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FERS Survivor Benefits: Should You Elect One?


A survivor benefit is designed to help a surviving spouse in the event you (the federal employee) passes away in retirement. The survivor benefits you elect determine how much your spouse will receive from your FERS pension if you pass away first in retirement. If you’re married when you complete your FERS retirement application, you’ll need to elect a survivor benefit. However, deciding which benefit to elect can be tough as there are pros and cons to each.

Maximum Survivor Benefit

Your spouse receives 50% of your unreduced pension if you pass away first in retirement. Your monthly pension is reduced by 10%.

Partial Survivor Benefit

Your spouse receives 25% of your unreduced FERS pension if you pass away first in retirement. Your monthly pension is reduced by 5%*.

No Survivor Benefit

Your spouse will receive no survivor benefit if you pass away first in retirement. All FERS pension payments will stop at your death and eligibility for federal health insurance will end. Your monthly pension isn’t reduced*.

*Your spouse is automatically entitled to the Maximum Survivor Benefit UNLESS he/she consents to a Partial Survivor benefit or waives it entirely. If that’s the case, your spouse must complete Form 3107-2, Spouse’s Consent to Survivor Election.

Example: Max Survivor Benefit

Say you have an unreduced FERS pension of $1,000 a month and you elect the Max Survivor Benefit for your spouse. This reduces your pension by 10% to $900 a month. If you pass away first, your spouse will now receive 50% of the unreduced pension equal to $500 a month.

The Partial Survivor Benefit is the same concept except your monthly pension is reduced by 5% and your spouse would receive 25% of your unreduced pension.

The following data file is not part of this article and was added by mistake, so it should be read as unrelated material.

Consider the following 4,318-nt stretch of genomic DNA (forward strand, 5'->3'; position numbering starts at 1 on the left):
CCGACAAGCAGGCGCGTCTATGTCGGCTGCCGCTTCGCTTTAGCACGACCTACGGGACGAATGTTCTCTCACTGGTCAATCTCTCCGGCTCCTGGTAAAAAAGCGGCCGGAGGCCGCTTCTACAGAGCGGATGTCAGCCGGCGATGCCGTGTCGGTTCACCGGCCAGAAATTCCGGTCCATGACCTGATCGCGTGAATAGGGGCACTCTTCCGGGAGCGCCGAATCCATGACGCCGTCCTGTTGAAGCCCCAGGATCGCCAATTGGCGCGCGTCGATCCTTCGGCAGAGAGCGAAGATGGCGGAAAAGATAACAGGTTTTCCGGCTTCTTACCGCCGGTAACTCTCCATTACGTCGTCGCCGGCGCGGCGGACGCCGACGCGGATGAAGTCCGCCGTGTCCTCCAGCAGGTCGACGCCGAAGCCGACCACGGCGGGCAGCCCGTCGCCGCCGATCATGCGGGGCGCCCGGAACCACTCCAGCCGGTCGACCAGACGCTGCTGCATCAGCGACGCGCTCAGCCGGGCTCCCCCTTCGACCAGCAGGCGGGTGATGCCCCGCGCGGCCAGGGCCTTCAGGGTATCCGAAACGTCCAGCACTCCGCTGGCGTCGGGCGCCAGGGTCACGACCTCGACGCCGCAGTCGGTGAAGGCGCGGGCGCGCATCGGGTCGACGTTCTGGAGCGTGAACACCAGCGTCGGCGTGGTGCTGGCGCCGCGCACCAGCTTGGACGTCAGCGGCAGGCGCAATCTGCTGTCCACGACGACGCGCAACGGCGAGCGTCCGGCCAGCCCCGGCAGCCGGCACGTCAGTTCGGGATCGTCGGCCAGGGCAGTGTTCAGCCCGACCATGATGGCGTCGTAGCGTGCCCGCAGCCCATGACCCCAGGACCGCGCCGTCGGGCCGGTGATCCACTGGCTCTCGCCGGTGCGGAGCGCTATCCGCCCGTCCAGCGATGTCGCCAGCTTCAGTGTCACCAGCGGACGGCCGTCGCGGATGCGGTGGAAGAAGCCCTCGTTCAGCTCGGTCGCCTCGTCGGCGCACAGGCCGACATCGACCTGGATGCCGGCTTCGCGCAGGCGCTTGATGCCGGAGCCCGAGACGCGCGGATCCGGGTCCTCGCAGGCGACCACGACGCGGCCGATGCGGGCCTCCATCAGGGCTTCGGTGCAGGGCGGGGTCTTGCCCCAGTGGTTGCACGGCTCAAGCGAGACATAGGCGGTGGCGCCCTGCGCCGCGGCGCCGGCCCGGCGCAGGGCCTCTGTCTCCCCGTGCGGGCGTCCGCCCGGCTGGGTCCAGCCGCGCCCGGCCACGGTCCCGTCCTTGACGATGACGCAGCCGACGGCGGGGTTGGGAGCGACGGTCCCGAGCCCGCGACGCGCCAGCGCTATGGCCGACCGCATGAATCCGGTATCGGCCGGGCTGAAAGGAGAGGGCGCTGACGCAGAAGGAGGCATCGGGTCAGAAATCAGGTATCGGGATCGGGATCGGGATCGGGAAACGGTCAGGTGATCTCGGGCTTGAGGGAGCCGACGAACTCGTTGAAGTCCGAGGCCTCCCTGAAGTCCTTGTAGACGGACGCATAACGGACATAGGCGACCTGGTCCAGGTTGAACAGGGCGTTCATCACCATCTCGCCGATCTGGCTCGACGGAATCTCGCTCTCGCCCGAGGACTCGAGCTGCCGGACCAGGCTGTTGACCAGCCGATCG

This benefit becomes especially important when it comes to health insurance. Continuation in FEHB coverage is only available to a spouse who is eligible to receive a survivor pension. If you pass away first in retirement and your spouse wants to continue FEHB coverage, your spouse MUST:

  • Be entitled to receive a FERS survivor benefit (max or partial), AND
  • Have been enrolled in FEHB prior to your death

If your spouse elects to waive the survivor benefit, their FEHB terminated after your death.

Exception: If your spouse is an active FERS/CSRS employee or retiree and elected no survivor benefit, upon your death, they can elect their own FEHB coverage.

The survivor pension is a lifetime benefit for your surviving spouse. Your spouse receives monthly payments until they die UNLESS they remarry before the age of 55. If your spouse does remarry before age 55, the FERS survivor pension and any FEHB coverage terminate.


If you pass away first in retirement and your spouse wants to apply for the Federal Long Term Care Insurance Program, they can only do so if he/she is entitled to a FERS survivor pension. If your spouse has waived the survivor benefit, they cannot apply for FLTCIP after your death. However, if your spouse already has a FLTCIP policy, their coverage continues for as long as they pay their premiums, regardless of the FERS survivor pension option you selected.

What Happens if My Spouse Passes Away First?

If you’ve elected a survivor benefit and your spouse passes away first, you’ll need to contact the Office of Personnel Management as soon as possible to report their death and complete the forms so OPM will stop reducing your FERS pension. There will be no refund of the money deducted during retirement, however.

It’s a tough decision you must balance between living with a reduced retirement income and providing for your spouse in the future. It’s a permanent decision so weigh the option carefully.